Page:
“A group of students has been assembled to work on the dress code revisions with administration,” Baumstark said. “They are still at the beginning stages, but Rock Bridge hopes to have a revised dress code by the end of the school year and before Zachary graduates.”

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Student led anti-bullying walkout to defend Out high school senior

Lillis, who is openly gay, said he and his friends have been targeted and bullied by another group of students



Lee's Summit High School, Lee's Summit, Missouri (Photo Credit; Lee’s Summit R-7 School District)

LEE’S SUMMIT, Mo.  – A fight between students that led to the suspension of a victim of anti-gay bullying and his friend who defended him, led to hundreds of students walking out of classes Monday in solidarity to protest the school administration punishing them and not addressing the behaviour of the bullies.

Danny Lillis, who is openly gay, told multiple media outlets that since the beginning of the school year at Lee’s Summit High School in suburban Kansas City, he and his friends have been targeted and bullied by another group of students.

This year, Lillis started wearing make-up to express himself. 

Malani Hohlbaugh, a friend of the Out senior had enough of her friend being targeted with anti-gay slurs and bullying. Last Wednesday she along with her friend Lillis accosted the group of 3 males who had been the primary cohort. The confrontation escalated into a physical altercation landing her in the emergency room with a broken nose and being suspended along with Lillis and one other friend of theirs.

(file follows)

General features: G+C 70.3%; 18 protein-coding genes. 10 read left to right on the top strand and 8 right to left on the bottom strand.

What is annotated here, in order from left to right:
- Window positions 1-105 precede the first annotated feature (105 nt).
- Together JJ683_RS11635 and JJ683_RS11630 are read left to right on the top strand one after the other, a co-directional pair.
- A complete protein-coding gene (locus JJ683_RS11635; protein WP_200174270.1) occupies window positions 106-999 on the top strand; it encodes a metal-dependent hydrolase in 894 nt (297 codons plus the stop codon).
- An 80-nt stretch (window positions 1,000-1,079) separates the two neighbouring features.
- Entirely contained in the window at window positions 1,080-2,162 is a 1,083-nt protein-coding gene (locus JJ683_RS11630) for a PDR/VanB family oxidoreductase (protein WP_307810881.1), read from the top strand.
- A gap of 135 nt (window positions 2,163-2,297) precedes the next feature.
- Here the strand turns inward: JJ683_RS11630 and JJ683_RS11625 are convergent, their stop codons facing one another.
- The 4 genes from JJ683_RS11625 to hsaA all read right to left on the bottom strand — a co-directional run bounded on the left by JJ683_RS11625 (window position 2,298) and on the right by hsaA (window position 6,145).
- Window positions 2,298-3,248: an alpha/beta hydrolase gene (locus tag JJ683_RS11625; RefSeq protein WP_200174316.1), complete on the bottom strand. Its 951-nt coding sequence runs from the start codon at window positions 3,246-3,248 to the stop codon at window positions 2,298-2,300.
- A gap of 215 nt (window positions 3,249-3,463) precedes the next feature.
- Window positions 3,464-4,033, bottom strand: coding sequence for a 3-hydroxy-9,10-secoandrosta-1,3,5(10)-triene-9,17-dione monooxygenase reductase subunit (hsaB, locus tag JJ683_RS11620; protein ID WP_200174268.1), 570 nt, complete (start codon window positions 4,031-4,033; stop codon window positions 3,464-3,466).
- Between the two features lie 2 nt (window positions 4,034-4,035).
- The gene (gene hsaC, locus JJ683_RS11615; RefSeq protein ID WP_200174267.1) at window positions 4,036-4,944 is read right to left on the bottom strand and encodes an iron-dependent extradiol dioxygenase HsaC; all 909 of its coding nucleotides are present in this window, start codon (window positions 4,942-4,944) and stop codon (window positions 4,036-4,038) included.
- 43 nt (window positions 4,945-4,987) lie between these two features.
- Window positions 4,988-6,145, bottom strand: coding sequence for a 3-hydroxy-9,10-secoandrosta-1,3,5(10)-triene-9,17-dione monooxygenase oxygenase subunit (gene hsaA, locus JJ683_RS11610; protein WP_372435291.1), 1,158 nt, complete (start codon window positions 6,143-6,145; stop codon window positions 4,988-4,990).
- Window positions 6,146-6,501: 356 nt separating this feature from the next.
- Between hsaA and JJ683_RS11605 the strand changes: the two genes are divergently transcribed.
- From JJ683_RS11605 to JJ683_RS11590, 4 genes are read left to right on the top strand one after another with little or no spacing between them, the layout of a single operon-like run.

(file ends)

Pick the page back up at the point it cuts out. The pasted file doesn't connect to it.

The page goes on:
Lillis told the Kansas City Star newspaper that the group of students had routinely spouted hateful remarks and thrown food at them. He claimed that he went to administrators at least four times to report the incidents, “crying, saying ‘I don’t feel safe’ repeatedly. And nothing changed.”

Danny Lillis speaking with WDAF-TV Fox4 Kansas City (Screenshot via Fox4)

They were just talking about how we’re ugly, how we’re rude,” Carly Vento, another senior, told WDAF-TV Fox4. “How we’re all fat.”

Melanie Davies, the mother of Lillis’ friend Malani Hohlbaugh, told the Kansas City Star; “Every single time that this happened, our kids have gone to student administration and reported it,” Davies said. “There is supposed to be a zero tolerance policy for bullying, but nobody is doing anything about. They haven’t gotten the help that they needed.”